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Classic Bubbles. Fin254f: Spring 2010 Lecture notes 2.1. Three Classic Bubbles. Tulips (Holland, 1634-37) Mississippi Bubble (France, 1719-20) South Sea (UK, 1720). Tulip Bubble in Economic Lore. Key story of irrational speculation Indicative of completely crazy pricing “Tulipmania”

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classic bubbles

Classic Bubbles

Fin254f: Spring 2010

Lecture notes 2.1

three classic bubbles
Three Classic Bubbles
  • Tulips (Holland, 1634-37)
  • Mississippi Bubble (France, 1719-20)
  • South Sea (UK, 1720)
tulip bubble in economic lore
Tulip Bubble in Economic Lore
  • Key story of irrational speculation
  • Indicative of completely crazy pricing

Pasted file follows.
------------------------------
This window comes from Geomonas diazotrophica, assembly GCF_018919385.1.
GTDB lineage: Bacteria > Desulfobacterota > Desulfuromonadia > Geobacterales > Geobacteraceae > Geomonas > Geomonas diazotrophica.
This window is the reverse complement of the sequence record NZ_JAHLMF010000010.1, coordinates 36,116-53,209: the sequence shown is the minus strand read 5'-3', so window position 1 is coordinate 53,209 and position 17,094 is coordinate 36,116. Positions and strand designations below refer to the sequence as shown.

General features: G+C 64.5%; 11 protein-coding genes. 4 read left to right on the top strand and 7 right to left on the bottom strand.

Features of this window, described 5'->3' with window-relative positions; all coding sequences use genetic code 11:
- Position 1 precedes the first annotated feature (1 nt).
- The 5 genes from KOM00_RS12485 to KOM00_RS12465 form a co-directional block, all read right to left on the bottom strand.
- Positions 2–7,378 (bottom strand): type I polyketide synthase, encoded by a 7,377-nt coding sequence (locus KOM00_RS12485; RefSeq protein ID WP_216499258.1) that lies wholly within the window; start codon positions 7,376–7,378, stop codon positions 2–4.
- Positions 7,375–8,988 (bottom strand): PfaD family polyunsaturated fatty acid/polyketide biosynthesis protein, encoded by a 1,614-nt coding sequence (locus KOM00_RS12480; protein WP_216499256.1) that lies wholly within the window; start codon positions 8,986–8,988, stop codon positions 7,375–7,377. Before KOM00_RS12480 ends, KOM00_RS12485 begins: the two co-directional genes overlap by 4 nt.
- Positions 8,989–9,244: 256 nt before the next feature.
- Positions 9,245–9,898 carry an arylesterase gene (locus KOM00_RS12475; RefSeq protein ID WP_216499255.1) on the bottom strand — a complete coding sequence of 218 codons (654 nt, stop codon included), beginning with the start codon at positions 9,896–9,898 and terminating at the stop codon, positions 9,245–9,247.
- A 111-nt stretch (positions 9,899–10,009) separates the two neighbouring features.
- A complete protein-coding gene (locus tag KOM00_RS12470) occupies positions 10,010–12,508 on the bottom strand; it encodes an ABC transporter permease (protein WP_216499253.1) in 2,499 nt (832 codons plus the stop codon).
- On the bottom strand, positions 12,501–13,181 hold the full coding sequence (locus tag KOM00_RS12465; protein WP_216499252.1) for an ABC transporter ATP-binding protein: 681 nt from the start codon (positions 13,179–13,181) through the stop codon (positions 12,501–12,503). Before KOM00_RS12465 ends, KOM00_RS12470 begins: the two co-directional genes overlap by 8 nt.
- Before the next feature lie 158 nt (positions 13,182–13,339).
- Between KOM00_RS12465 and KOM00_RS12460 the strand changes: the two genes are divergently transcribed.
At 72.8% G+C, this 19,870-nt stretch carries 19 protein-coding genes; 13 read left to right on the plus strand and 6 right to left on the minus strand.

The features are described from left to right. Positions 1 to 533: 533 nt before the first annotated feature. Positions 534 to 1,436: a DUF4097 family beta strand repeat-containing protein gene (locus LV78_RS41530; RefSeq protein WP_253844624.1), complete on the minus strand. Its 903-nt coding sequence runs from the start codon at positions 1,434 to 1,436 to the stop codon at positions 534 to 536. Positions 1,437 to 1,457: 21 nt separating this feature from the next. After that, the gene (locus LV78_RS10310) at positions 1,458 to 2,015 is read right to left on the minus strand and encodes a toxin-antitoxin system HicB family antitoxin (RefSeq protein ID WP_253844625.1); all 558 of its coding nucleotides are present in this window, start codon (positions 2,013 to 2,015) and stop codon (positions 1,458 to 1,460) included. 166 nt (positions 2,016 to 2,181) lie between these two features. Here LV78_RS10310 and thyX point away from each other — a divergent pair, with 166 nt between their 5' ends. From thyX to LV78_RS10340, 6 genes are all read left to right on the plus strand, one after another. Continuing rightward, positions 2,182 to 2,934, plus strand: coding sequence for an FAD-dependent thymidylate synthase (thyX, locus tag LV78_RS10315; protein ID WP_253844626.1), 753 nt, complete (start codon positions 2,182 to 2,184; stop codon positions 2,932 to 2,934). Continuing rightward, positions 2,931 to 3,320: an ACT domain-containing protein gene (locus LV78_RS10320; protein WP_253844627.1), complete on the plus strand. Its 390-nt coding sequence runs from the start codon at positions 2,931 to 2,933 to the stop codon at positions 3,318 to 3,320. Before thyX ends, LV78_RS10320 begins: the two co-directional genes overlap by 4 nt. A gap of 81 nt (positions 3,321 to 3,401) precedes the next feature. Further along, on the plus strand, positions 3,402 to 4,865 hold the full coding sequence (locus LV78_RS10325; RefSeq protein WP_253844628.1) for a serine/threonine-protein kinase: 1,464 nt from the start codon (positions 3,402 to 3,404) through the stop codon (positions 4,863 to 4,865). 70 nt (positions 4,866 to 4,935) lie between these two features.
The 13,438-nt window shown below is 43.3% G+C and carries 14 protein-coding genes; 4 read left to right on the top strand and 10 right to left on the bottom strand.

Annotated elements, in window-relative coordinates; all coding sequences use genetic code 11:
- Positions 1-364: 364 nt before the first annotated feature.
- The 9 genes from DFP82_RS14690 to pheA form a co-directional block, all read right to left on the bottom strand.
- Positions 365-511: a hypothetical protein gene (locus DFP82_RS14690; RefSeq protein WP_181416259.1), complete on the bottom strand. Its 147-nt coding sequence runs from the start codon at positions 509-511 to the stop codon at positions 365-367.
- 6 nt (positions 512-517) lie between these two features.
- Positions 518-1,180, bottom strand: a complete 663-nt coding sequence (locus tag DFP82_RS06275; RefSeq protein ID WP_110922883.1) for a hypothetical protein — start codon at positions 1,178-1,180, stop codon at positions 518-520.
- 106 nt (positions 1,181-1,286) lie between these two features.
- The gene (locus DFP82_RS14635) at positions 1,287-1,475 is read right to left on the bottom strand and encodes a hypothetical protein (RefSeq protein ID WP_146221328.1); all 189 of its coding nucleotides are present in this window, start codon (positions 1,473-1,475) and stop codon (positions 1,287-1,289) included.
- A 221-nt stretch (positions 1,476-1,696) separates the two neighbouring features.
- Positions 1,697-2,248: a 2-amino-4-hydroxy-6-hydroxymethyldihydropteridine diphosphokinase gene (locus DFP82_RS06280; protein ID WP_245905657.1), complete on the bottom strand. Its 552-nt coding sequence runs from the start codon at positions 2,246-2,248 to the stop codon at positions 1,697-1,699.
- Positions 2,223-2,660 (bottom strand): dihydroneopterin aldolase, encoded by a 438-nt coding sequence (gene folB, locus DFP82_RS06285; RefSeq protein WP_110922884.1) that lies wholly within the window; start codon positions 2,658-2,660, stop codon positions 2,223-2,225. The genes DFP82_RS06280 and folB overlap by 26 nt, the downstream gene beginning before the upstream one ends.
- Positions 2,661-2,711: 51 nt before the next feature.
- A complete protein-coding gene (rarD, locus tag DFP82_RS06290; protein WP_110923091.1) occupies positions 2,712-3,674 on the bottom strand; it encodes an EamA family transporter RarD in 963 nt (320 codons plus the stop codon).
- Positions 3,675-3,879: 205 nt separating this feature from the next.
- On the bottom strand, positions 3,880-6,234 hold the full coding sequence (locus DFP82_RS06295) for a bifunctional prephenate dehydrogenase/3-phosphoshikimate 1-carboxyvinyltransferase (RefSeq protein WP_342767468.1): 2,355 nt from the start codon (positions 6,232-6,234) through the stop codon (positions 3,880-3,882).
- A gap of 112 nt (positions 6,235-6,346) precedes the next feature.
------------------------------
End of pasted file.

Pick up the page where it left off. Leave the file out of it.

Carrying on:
• “Tulipmania”
  • “X” just like tulips
  • Garber is not so sure on this
tulip history
Tulip History
  • Holland 1593-1637
  • Tulips infected with virus
    • Causes spectacular colors in infected tulips
    • Cannot be propagated through seeds
    • Only from buds of mother bulb (limited supply: 1-2 per bulb)
    • Weakens bulbs too
  • Relatively rare
bulb markets 1634 37
Bulb Markets: 1634-37
  • Before 1634: Professional growers only
  • Flowers cultivated in June
  • Markets from September - June are futures markets
  • Delivery in June
  • Most formal markets 1636-37
  • Often meet in taverns
futures nature of trading
Futures Nature of Trading
  • Purchase contract for later delivery (June)
    • Some uncertainty as to the exact structure
  • Small initial amount down (about 1/40 contract price)
  • Make or lose depending on eventual spot
  • Differences from futures